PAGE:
As it happens, National Public Radio ran a story on Morning Edition a few days ago ("Building Law Seen As Threat To California History") about the intersection of sustainability and preservation. The story profiled Paul Song, who, after demolishing his home, is now building a $1 million LEED-Platinum house which will be the first “100% energy-independent” home in Santa Monica. The piece went on to quote Linda Dishman, Director of the Los Angeles Conservancy, saying that the U.S. Green Building Council’s LEED standards don’t do a particularly good job of recognizing the value of building reuse.
However, the NPR story also, in the opinion of Portland's Ralph DiNola of Green Building Services (as written on his blog), "painted a picture that new green buildings can outperform historic buildings and that rehabilitation of existing buildings takes more time or costs more than demolition and new construction, while also leaving the impression that LEED does not adequately credit historic rehabilitation projects compared to new construction projects."
DiNola goes on to look at LEED and historic buildings in his post:
"Perhaps rather than focusing on our desire to have LEED award more points to historic building rehabilitation projects (hopefully they will based upon more advanced LCA methods in the near future), let’s look at the other LEED points that a project can already earn through rehabilitation. Under LEED for New Construction and Major Renovation (LEED NC), a rehabilitation project can actually earn four points for building reuse. In LEED for Core & Shell (LEED CS), there are five points available plus an additional one point if 95% of the building is reused for a total of six points. Elsewhere in the rating system there are other nods to existing building rehabilitation projects, such as Energy and Atmosphere Credit 1. Here, existing buildings get more points for the same level of energy performance compared to new buildings. For instance in LEED NC, if a rehabilitation projects reduces design energy cost by 24% it will earn nine points, while a new construction project will only earn seven points. That’s two more points for historic buildings. There are also two points available for materials reuse, and we have found that existing buildings more often incorporate salvaged materials than new construction projects. There are also additional opportunities for credit in LEED in the Innovation and Regional Priority credit categories. In Portland, Oregon for instance, the Building Reuse credit is identified as a Regional Priority credit, thus offering one bonus point to projects that earn this credit. This intentional allocation of points suggests that LEED strategically favors, rather than challenges, reuse, as is sometimes implied."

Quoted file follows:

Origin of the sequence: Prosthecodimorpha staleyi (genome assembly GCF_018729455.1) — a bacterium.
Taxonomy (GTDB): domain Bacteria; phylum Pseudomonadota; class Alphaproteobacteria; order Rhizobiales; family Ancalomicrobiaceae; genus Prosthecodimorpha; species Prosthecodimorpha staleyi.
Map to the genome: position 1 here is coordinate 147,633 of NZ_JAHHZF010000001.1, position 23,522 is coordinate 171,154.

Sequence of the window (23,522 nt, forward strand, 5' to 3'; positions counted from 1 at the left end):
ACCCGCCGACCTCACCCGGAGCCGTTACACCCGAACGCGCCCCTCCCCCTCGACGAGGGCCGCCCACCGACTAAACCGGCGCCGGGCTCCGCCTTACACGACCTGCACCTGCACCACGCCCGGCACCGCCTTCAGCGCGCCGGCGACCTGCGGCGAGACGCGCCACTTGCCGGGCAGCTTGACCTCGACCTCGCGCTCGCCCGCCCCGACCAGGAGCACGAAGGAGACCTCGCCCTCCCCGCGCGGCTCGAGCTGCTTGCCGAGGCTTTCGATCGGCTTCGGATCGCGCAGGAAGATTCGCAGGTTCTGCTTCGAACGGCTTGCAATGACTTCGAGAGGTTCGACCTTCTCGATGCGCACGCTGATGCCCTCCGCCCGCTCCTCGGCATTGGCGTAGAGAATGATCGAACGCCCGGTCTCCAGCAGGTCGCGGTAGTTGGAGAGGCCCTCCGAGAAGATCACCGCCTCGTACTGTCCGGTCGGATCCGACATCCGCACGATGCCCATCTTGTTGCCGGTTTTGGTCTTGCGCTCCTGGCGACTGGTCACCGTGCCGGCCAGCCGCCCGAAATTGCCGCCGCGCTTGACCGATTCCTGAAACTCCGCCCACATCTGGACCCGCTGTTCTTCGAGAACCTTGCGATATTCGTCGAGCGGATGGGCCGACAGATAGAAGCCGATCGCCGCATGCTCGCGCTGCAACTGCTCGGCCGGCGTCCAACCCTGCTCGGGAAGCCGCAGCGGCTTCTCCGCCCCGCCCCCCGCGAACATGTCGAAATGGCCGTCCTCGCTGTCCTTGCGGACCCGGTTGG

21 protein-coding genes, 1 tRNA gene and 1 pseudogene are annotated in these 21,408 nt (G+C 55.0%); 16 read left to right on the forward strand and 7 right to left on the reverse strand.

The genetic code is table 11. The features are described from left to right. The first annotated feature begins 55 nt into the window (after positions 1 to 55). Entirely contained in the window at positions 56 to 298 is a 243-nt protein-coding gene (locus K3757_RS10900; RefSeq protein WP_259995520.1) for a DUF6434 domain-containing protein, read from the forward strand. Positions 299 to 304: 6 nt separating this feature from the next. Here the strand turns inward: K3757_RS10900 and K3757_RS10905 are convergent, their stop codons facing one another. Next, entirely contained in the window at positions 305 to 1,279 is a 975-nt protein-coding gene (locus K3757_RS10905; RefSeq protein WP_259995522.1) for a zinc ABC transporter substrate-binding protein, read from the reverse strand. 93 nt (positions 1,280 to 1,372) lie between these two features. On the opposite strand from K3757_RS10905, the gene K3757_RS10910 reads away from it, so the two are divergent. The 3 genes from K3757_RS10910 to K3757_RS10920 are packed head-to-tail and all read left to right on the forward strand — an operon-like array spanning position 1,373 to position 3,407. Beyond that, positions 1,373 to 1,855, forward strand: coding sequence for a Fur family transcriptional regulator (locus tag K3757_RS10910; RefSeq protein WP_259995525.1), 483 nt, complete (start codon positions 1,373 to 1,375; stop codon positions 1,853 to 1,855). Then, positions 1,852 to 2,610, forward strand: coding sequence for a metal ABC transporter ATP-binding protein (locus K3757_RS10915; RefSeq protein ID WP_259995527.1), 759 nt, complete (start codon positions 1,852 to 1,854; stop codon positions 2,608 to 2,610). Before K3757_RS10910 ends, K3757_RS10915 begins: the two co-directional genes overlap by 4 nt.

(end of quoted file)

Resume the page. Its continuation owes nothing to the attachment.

"Portland has served as a virtual laboratory for sustainable preservation, yet we still struggle with these issues," he concludes. "These are indeed exciting times for historic preservation advocates and green building professionals as American values shift from valuing our history to valuing the new."